Coccidia In Birds & Poultry

Coccidia (Eimeria spp) can infect most domestic poultry and game birds, including turkeys, chickens, partridges, peacocks, pheasants and quail. There are six species of Eimeria (coccidiosis) considered significant for chickens: E. tenella, E. brunetti, E. necatrix, E. maxima, E. mitis and E. acervulina, each of which are particular to a specific region of the gut. For the purposes of treatment and prevention it’s unimportant to identify species as treatment is the same.

The number of coccidial oocysts relates to burden of infection, relatively high levels may be seen without disease present. Monitor levels, look out for symptoms and consult your vet where necessary.

Cocciidial oocysts in a poultry sample under the microscope:

Cocci hen worm egg count


The poultry keeper’s aim is to expose birds to low levels of coccidiosis to enable them to build up natural immunity but not so many that they succumb to disease. It's important to be especially careful with ex battery and caged hens which, if suddenly exposed to coccidiosis, can succumb to disease.


A protozoan parasite that invades and destroys cells in the gut wall causing pain and loss of appetite. Gut damage then reduces ability to absorb nutrients resulting in weight loss and diarrhoea. In severe cases this causes blood in the droppings and anaemia characterised by a pale comb and wattles.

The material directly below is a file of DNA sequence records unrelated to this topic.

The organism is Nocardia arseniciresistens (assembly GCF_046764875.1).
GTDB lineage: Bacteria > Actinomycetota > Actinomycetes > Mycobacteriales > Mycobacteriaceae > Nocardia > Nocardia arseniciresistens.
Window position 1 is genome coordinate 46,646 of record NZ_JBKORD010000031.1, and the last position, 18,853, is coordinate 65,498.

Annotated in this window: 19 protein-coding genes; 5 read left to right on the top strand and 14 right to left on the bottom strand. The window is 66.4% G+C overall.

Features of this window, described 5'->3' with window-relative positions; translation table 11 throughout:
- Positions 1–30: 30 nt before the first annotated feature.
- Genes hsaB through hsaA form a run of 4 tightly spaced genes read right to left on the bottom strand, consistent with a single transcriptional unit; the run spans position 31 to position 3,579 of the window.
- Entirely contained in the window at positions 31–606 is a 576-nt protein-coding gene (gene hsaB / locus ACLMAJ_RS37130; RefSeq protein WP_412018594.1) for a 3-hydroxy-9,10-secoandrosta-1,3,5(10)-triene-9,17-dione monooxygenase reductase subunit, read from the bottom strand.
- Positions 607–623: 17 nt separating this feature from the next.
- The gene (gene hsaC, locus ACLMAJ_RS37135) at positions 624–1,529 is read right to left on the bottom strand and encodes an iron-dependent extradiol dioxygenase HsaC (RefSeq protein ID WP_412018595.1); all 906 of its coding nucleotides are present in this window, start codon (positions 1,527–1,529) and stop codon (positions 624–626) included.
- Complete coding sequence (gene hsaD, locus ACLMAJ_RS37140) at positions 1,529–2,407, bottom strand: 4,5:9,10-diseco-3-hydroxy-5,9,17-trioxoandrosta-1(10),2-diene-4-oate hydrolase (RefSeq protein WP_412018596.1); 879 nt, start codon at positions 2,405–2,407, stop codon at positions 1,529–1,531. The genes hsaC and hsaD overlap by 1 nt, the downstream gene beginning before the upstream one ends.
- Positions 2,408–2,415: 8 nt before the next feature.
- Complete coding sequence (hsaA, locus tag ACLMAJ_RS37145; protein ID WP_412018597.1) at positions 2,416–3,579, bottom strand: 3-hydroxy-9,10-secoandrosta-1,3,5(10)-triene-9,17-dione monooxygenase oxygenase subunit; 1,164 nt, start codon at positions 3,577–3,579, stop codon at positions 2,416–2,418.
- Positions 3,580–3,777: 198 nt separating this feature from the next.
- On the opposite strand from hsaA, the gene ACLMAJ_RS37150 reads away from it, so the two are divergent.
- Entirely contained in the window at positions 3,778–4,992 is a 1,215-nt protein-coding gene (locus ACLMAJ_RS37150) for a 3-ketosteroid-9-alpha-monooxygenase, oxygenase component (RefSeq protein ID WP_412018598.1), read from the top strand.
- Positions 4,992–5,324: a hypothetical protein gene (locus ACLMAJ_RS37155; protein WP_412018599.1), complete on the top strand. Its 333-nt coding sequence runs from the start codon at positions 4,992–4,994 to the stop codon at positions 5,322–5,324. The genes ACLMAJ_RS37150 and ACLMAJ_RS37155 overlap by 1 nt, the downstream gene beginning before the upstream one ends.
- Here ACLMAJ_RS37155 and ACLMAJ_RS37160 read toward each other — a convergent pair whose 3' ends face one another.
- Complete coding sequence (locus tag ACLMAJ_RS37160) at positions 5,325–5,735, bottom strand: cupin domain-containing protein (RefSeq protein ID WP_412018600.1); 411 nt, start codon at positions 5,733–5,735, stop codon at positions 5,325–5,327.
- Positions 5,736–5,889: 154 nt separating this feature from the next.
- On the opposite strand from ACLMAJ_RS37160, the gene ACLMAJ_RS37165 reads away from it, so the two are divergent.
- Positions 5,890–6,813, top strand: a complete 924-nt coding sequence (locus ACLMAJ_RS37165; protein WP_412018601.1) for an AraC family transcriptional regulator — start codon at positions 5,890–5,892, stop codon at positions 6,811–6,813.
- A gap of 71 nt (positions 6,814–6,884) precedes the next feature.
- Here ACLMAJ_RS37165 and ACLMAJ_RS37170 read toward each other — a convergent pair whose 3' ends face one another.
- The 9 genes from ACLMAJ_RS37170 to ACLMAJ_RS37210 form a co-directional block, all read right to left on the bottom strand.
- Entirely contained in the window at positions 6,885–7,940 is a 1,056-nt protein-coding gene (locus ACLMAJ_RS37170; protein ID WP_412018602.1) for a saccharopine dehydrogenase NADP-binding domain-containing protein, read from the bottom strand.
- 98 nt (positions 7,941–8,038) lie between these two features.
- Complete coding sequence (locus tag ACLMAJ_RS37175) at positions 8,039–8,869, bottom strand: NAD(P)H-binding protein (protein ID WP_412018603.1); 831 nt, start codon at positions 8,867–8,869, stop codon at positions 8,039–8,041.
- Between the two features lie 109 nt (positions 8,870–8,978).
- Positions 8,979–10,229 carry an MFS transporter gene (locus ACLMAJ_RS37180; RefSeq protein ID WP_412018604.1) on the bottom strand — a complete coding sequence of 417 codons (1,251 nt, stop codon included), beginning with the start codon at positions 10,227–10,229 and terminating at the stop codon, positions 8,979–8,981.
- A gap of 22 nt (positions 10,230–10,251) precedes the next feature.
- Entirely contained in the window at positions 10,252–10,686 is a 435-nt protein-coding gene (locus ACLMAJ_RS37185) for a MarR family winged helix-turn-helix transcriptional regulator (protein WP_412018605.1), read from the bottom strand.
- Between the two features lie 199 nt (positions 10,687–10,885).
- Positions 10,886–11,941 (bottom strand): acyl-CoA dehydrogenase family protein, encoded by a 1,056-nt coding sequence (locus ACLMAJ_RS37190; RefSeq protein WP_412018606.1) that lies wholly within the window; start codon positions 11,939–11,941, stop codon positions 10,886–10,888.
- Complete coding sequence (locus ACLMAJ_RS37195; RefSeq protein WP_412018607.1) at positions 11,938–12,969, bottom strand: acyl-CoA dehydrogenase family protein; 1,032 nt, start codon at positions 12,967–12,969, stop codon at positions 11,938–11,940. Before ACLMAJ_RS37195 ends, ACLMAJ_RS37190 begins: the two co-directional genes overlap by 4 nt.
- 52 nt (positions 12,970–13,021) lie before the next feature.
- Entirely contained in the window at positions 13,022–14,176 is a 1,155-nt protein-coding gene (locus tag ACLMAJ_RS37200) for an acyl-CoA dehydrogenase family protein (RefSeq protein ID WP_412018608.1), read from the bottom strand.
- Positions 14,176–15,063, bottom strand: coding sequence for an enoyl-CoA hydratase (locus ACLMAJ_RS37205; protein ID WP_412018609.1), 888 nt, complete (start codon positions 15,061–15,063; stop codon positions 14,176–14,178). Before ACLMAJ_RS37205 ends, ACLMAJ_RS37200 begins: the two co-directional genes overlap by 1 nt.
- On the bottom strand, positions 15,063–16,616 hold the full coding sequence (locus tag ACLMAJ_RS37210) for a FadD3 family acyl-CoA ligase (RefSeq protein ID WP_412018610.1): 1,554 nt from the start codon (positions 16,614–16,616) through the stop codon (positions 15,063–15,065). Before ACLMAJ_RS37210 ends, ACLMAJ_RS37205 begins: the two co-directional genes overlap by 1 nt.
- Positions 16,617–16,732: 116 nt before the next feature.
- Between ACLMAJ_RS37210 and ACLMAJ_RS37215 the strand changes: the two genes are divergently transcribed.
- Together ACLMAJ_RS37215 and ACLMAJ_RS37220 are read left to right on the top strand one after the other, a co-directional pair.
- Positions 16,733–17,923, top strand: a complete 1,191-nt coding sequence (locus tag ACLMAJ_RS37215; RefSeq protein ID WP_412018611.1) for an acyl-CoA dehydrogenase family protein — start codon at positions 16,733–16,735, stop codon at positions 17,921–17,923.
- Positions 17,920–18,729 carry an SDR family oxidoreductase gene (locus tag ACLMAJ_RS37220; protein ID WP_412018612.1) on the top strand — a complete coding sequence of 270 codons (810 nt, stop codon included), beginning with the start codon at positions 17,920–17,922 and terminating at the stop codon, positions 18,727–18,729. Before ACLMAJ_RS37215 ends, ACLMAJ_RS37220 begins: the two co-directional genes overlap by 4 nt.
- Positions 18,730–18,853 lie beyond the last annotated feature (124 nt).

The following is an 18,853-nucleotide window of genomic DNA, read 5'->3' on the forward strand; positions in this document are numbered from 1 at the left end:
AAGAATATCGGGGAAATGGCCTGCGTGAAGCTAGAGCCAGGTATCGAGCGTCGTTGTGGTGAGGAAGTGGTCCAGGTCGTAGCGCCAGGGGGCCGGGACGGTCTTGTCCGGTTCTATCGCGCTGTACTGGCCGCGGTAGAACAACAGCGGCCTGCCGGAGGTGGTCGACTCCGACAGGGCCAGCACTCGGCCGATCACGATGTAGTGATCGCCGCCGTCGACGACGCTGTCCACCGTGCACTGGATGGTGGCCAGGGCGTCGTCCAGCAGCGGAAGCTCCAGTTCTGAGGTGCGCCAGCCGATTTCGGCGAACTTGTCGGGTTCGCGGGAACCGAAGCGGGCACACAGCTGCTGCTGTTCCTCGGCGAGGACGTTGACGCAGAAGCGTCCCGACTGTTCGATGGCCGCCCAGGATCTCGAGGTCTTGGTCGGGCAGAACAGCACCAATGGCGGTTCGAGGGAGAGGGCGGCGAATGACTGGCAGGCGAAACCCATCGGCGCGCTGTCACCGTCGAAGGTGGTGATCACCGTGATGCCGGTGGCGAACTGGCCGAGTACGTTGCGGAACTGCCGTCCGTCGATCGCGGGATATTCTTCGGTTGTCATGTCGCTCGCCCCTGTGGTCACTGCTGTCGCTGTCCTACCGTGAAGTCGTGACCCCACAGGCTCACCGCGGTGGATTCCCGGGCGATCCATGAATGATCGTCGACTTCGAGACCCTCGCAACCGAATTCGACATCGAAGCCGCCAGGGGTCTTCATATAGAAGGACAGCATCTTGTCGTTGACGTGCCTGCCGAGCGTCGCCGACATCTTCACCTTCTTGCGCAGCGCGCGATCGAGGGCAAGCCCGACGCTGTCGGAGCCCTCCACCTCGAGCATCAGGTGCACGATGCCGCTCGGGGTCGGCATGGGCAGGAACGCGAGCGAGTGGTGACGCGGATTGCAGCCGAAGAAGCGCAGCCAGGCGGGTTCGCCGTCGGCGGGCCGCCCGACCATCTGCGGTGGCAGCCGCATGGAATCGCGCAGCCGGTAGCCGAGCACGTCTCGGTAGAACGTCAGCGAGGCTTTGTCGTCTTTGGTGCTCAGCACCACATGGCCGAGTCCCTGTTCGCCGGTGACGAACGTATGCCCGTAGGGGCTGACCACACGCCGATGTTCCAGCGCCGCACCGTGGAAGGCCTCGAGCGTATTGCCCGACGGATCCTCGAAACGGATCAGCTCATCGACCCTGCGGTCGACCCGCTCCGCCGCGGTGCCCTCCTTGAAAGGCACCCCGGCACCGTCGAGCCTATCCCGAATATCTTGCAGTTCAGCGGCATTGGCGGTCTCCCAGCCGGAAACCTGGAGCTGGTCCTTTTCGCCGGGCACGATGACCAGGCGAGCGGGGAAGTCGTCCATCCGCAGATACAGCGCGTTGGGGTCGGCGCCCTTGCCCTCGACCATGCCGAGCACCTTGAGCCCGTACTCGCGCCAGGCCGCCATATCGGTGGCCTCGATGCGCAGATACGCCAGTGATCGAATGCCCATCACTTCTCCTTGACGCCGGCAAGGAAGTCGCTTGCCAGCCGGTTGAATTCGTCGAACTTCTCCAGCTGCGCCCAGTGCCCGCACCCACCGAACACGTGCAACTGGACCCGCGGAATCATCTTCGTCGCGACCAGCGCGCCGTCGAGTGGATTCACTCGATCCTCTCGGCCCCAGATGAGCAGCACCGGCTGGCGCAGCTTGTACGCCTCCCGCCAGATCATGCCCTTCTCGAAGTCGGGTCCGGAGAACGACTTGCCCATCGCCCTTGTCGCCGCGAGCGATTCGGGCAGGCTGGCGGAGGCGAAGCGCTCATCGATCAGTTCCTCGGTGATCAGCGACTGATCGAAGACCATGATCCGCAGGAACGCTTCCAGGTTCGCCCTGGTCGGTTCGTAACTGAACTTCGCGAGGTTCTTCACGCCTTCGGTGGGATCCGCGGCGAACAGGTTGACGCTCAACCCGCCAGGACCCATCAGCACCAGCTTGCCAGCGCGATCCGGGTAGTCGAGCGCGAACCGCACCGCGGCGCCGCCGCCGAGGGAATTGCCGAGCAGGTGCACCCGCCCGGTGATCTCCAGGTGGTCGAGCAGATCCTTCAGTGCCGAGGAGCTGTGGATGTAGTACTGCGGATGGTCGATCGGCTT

Gut damage can also disrupt the natural balance of bacteria in the digestive tract thereby allowing harmful bacteria to take over and cross the damaged gut wall causing blood poisoning.

Affected birds often adopt a hunched posture with ruffled feathers.

Droppings in birds with cocci often present with symptoms of gut damage:

Dropping of bird with cocci


Although medication is available over the counter to treat pigeons for cocci, it's use in poultry can only be prescribed by a vet using the cascade system. This is to prevent strong chemicals getting into the food chain. Once treated there is no known safe withdrawal and therefore it is recommended never to eat eggs or meat of treated birds.

This means most vets are reluctant to prescribe until the burden is considerable and clinical disease is also present; usually + 50,000 e.p.g. on a worm egg count test.